Sake - this is what you should know about Japanese "rice wine
Sake - Japanese rice wine that is actually not wine at all. Originally served only in Japanese restaurants as a supposedly hot rice liquor, premium varieties in particular, which are drunk cold, are now finding aficionados all over the world and in all types of restaurants. We are also enthusiastic in our restaurant sansaro for sake and want to share this enthusiasm with you.
Here you can learn everything about sake!
Good, high-quality sake is much more than an alcoholic beverage. It is an expression of the Japanese soul and its unique culture.
Japanese sake has an incomparably fine flavor profile that neither wine nor beer can match. So it's no wonder that it has now also found its way into many German gourmet temples and bars.
But be careful! Not all sake is the same. As with wine, there are great differences in the quality of the Japanese national drink.
What most of us in Germany know as sake from Japanese restaurants is often the simplest quality from mass production. In Japan, too, really good sake can only be found in the gourmet cuisine there or in high-quality Japanese restaurants. Sake has a lot to offer in its Country of origin Japan even has a religious component and is often referred to as the "drink of the gods" (and gladly sacrificed to them).
What is sake
Brief information on definition, origin, production
In a nutshell: Sake is an alcoholic Drink from Rice and Water. Special types of rice are used, which are polished to a certain percentage. Sake is often referred to as "rice wine," but it is actually brewed much like a beer and is predominantly at home in Japan.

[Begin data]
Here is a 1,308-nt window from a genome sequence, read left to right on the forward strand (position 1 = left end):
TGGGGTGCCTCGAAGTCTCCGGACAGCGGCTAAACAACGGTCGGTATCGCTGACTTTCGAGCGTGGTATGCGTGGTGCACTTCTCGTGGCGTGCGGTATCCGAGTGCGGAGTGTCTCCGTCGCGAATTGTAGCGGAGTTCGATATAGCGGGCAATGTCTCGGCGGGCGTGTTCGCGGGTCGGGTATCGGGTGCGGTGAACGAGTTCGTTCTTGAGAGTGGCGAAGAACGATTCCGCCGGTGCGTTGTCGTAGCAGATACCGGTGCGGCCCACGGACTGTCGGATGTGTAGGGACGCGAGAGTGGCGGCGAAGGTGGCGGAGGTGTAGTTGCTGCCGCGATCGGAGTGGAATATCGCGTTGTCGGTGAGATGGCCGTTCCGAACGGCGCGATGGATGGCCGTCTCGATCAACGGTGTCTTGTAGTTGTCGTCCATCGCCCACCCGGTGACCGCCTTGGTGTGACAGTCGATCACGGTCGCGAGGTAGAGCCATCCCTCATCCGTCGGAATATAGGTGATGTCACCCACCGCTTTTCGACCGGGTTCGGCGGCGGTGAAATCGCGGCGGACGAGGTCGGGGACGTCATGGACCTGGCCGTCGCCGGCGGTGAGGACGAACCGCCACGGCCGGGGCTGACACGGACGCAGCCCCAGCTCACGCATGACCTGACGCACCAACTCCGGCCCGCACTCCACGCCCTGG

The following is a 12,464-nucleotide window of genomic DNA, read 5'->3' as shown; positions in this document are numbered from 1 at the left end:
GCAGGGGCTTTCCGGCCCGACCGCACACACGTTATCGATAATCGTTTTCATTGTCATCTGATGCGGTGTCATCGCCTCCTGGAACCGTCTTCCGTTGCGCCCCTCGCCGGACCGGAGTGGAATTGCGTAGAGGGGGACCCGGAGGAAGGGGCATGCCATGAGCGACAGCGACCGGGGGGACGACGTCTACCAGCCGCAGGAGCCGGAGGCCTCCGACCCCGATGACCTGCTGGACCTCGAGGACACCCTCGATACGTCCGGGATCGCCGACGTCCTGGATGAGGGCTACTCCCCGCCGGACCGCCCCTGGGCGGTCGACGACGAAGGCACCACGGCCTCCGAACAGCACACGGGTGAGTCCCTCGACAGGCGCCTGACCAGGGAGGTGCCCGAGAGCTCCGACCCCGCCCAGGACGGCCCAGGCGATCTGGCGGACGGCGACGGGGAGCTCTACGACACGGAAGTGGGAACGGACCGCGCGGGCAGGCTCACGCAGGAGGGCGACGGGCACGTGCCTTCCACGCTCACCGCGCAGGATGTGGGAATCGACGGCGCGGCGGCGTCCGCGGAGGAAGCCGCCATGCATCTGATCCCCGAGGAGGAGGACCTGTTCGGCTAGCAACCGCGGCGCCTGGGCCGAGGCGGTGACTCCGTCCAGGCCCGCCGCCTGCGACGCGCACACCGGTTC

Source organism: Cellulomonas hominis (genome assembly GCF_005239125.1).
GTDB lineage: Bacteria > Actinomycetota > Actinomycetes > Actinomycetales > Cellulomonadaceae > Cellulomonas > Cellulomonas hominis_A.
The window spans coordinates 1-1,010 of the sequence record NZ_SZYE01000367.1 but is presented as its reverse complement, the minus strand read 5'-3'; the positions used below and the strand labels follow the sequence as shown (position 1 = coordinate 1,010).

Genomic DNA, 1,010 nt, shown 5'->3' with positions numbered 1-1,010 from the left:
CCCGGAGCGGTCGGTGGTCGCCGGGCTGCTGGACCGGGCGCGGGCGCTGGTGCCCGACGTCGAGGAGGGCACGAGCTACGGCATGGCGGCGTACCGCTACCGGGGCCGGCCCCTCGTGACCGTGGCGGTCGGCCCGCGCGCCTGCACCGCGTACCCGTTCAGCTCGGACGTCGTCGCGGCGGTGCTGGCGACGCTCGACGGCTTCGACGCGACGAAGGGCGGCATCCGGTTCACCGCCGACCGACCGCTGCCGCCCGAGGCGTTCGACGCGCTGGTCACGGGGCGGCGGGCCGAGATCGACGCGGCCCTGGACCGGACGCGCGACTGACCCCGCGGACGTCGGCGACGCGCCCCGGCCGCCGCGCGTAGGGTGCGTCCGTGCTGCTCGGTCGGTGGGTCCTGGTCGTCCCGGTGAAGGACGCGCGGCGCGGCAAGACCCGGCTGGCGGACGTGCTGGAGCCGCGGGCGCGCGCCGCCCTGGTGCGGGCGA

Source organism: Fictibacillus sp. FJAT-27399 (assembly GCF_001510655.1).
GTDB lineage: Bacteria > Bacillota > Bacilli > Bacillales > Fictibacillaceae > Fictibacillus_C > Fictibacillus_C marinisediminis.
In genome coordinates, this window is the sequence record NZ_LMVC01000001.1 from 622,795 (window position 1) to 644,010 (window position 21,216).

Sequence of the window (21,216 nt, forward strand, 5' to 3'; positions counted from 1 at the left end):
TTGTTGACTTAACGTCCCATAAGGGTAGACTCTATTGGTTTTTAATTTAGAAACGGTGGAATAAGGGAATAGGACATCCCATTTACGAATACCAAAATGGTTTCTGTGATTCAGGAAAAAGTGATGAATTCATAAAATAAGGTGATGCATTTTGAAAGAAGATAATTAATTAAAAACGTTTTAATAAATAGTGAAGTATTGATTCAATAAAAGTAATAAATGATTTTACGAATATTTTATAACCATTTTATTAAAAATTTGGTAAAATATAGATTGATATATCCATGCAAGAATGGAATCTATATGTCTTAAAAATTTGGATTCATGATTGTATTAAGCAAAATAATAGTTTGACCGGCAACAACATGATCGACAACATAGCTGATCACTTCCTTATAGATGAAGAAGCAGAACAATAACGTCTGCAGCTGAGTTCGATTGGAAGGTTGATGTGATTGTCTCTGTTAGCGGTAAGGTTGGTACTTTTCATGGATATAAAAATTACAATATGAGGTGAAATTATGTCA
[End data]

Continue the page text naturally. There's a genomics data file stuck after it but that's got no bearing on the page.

"Sake" is first simply Japanese for "alcoholic beverage." While in the rest of the world the term sake has become common for the Japanese beverage brewed from rice, it is often referred to as "Nihonshu" in Japan.
But this is not simply rice wine of any origin, as many Europeans believe. Also, sake is not a spirit although it is sometimes mistakenly called rice liquor - a Japanese version of European liquor would be even more the Distillate Shōchū. However, sake is not distilled, but brewed from rice - nevertheless, sake is not a beer.
And although the alcohol content and aroma is comparable to some extent with wine from grapes, sake is not actually a wine - because the production process is quite different from wine as we know it from Germany and Europe.
Sake comes from Japan and is the result of a 2000-year-old art of brewing, which is still unique in its production process (keyword: parallel fermentation).
Because of its elaborate production, good sake can therefore certainly be described as "slow food," a food companion that can heighten one's perception of sustainable, handmade cuisine and awareness of the value of individual ingredients.
In very simplified terms, the only ingredients needed to make sake are polished rice, yeast and water. This makes real Japanese sake one of the purest and most natural drinks in the world.
How sake is made in detail, you can learn on our page about Sake making.
What percentage of alcohol is in the sake is to be determined according to its type. On average, sake has 15-20 % alcohol, so comparable to full-bodied wine and not a liquor.
In the following graph you can see what alcohol content sake has compared to other drinks:
An important aspect in the Sake making is the degree of polishing: the smaller the number, the less is left of the original rice grain - i.e. the more has been polished away. In absolute premium sake, only 35% of the original rice grain is left - or, as in the case of Dassai 23, only 23%. These sakes are of course very expensive, if only because the artisanal processing is becoming more and more difficult with the ever smaller grain of rice. And there is already a lot of manual work in good sake.
Sake taste - the diversity of the world in every drop
Depending on the type and quality, the flavor profile of the many different types of sake also differs.
For example, premium sake has about 400 gustatory nuances - just for comparison: the wines we know have a maximum of 200 up their sleeves.